Texas tailback finally has spotlight alone
Posted August 27th, 2015
In early August, Johnathan Gray offered a welcome diagnosis. “I feel great,” the Texas senior running back said.
He repeated it for emphasis.
“I feel great,” Gray said. “My body feels better than ever, and I just want to go out and help my teammates any way possible.”
After years of sharing the stage with other running backs, Gray now has the spotlight all to himself. One of the most prolific runners in Texas high school history has a chance to finish as one of the top running backs in Longhorns history, too.
There’s just one problem. “J-Gray,” as he’s known, simply can’t stay healthy.
Gray gets dinged up the way you’d expect any running back would with 455 career carries. A torn Achilles suffered in 2013, an injury far more serious than anything before, slowed him down last season, too.
Gray felt so good about his body this summer, he went to the coaches and asked to be on the punt coverage team.
But then the speedster from Aledo tweaked an ankle in practice this month. And he had “an issue” with his elbow. Coach Charlie Strong said neither was serious. “Just nagging injuries,” he said.
They were serious enough to hold Gray out of two scrimmages this month, allowing sophomore D’Onta Foreman and freshman Chris Warren to show what they can do.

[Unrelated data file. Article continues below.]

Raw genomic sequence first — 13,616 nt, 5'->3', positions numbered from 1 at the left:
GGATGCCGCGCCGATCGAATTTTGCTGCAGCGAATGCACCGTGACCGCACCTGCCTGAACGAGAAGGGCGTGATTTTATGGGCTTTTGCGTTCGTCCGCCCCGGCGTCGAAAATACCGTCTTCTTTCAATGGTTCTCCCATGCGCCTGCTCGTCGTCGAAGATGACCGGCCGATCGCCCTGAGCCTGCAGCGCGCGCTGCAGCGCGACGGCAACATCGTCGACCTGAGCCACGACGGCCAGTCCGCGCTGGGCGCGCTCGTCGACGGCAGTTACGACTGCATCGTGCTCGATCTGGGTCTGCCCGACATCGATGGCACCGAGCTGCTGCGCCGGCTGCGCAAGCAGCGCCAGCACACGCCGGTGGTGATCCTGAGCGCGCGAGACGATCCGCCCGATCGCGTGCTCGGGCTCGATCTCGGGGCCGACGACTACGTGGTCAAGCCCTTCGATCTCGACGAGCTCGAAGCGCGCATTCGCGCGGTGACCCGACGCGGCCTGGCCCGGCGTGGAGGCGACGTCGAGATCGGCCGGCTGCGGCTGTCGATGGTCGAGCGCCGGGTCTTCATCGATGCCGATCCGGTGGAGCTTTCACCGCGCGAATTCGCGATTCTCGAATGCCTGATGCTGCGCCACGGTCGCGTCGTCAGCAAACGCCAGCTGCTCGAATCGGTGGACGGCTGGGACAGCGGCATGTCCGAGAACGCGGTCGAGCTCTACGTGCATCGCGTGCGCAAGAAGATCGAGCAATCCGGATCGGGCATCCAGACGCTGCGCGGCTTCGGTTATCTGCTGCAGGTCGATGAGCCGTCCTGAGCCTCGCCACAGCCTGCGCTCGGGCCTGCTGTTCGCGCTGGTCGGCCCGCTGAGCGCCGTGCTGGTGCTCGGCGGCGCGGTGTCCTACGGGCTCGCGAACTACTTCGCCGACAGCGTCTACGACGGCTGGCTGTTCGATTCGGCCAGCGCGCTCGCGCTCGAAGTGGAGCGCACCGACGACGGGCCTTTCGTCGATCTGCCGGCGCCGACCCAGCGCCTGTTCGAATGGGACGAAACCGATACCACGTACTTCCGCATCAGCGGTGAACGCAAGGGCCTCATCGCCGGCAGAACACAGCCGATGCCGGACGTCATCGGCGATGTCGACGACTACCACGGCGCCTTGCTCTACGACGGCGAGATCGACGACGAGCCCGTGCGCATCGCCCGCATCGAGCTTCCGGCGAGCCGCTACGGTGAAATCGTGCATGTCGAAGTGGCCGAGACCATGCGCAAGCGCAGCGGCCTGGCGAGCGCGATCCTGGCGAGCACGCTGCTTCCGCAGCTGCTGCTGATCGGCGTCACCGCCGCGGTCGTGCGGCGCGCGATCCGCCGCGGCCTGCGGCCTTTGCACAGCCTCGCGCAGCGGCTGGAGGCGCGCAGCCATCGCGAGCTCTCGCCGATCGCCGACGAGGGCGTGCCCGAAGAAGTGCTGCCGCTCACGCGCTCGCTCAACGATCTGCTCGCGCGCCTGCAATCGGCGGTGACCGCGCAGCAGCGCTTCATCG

So what’s realistic this season for Gray, a preseason Doak Walker Award candidate? He’s arguably the Horns’ only true star. Even Strong said, “We have backups, but we’d like to see J-Gray go out and just have a big year.”
Two years ago, Gray said his goal was to pile up 1,500 combined rushing and receiving yards as a sophomore. That didn’t happen. Last season, teammate Malcolm Brown boasted about his 1,000-yard dreams. That didn’t happen, either, and Brown was crushed.
No use in setting any statistical benchmarks, or at least making them public, anyway.
“What’s realistic for me personally is to come out here, help my team, be a well-rounded player, be productive, producing and helping lead this team to victory,” Gray said shortly after training camp started. He hasn’t been made available to reporters since early August to give any updates.
UT fans didn’t know what to think when Gray went to the locker room at West Virginia in 2013. He came back on crutches and wearing a boot. Torn Achilles. Shame of it was Gray was on pace for a 1,000-yard season until the injury.
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Gray swore he was fully recovered last August. But he couldn’t pass the eye test when the season began, averaging just 55.5 yards in the first four games.
“He didn’t get real comfortable with it until somewhere midseason or at the tail end of the season,” running backs coach Tommie Robinson said before training camp started. “That’s when he really played the game and not thought about what’s going on with his Achilles.”
Go back and look at the clips from the second half of last season. Gray made a Texas Tech linebacker look silly at the 10-yard line en route to a 17-yard score. He broke a tackle at the line of scrimmage, made a defender miss in the open field and scored from 39 yards out against West Virginia.